Why Patients Need Hearing Loops

By: Sterkens, Juliëtte AuD

doi: 10.1097/01.HJ.0000524326.95376.e5
Hearing technology has improved significantly in the past decade. However, even the very best hearing aids do not restore hearing. Although hearing aids can restore about half of the lost hearing sensitivity (i.e., loudness), they are unable to correct distortions from within the ear or poor auditory processing ability. That is, hearing aids make sounds louder, and some hearing aids are better than others at reproducing all the natural sounds required to make sense of speech in noise. We counsel clients to use the best possible hearing aids, use different hearing aid programs, activate closed TV captions, use directional microphones, and use TV assistive listening.


The dramatic benefits of hearing loops have been documented in two studies. A survey in 2014 asked 866 people to rate the performance of their hearing aids or cochlear implants using a 10-point scale (Hear Rev, 2014). The average response was 4.9 in a non-looped setting and 8.7 in a looped environment. A 2016 study by Faivre found that hearing loops greatly improved speech understanding and sound quality, and reduced listening effort (Hear Rev, 2016).

How can a hearing loop deliver such dramatic improvements? Simple. In a hearing loop, the microphone of the PA system is the microphone to the hearing aid. The distance and reverberation limitations of hearing aid microphones are overcome in a loop. Instead of acoustically transmitting sound, this setup transfers sound via a magnetic field. Those in a loop hear the cleanest and purest sound possible, often at signal-to-noise ratios that enable even those with severe and profound hearing loss to understand speech.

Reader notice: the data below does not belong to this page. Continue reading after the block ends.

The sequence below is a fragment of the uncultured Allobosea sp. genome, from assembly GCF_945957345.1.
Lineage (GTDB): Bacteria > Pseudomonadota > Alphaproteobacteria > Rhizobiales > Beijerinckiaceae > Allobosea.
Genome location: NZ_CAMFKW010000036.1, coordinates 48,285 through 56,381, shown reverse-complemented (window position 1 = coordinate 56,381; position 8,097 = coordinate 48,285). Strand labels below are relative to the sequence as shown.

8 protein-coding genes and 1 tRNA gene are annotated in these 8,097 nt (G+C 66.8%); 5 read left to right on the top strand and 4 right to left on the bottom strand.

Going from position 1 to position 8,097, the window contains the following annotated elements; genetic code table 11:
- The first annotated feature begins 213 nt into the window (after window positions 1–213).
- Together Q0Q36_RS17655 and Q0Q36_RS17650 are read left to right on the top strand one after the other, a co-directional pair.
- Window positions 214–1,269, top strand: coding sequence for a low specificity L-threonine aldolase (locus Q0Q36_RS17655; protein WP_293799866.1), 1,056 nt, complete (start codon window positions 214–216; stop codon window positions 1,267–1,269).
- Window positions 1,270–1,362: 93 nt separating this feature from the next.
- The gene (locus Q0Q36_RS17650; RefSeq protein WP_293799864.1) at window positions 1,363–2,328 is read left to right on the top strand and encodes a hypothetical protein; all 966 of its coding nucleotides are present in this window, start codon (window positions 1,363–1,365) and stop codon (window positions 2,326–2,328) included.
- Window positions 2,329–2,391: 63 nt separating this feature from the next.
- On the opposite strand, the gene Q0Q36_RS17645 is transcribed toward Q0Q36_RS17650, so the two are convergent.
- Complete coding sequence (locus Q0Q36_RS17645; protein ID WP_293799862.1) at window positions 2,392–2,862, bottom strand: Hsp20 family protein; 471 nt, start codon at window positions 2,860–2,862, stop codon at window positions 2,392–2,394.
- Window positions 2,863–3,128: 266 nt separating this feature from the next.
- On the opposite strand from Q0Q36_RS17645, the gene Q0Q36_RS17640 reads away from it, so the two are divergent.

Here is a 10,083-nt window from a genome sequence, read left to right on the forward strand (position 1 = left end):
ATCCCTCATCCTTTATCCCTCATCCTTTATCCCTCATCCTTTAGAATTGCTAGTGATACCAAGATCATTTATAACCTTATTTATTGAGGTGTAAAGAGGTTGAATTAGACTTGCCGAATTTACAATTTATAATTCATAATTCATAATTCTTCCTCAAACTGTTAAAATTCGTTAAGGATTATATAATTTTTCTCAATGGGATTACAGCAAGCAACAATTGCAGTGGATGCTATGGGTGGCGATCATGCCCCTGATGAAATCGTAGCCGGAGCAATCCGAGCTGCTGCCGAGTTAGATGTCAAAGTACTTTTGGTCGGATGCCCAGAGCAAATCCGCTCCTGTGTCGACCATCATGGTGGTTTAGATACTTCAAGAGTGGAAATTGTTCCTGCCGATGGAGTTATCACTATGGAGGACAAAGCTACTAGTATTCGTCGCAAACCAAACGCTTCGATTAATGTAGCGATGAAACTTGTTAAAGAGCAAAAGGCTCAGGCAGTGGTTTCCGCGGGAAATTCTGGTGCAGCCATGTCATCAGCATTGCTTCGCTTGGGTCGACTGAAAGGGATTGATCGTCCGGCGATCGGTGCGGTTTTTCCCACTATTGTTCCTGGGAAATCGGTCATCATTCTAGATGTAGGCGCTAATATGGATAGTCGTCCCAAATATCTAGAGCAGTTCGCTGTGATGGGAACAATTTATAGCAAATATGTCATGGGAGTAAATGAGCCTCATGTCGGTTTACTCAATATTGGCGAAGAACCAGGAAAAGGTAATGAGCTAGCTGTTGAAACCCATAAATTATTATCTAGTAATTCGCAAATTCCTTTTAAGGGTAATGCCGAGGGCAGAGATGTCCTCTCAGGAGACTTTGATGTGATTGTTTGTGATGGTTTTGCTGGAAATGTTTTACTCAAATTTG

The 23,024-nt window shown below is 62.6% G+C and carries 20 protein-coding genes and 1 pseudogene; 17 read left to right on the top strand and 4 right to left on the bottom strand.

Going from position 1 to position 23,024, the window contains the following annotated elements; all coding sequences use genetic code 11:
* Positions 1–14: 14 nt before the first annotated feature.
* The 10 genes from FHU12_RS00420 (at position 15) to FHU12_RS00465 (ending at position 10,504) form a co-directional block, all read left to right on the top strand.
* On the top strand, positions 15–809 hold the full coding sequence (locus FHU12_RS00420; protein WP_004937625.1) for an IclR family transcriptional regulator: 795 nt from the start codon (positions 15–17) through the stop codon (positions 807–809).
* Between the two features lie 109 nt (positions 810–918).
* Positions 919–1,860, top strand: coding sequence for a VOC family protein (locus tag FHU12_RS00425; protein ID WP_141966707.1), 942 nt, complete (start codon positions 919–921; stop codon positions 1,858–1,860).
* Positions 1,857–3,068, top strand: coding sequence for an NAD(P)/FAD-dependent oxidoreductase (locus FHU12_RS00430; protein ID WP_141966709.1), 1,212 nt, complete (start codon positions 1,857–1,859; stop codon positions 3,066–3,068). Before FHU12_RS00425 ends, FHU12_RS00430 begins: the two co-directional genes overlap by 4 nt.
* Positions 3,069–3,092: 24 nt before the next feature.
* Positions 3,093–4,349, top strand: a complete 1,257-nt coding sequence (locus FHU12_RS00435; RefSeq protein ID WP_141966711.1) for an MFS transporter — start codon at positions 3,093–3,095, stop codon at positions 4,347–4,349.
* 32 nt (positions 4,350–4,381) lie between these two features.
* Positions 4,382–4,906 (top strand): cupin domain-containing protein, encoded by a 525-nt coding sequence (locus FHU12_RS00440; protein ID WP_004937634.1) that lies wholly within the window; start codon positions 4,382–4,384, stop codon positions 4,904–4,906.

The hearing loop movement is spreading across the United States, with new equipment vendors and dozens of trained installers. There are thousands of installed hearing loops across the country, from small areas (i.e., all new New York City taxis), to medium-sized worship places and auditoriums, and to sizable airports and stadiums (including the Michigan State Univeristy’s basketball arena). This increased hearing aid functionality bodes well both for hearing care providers and those we serve.

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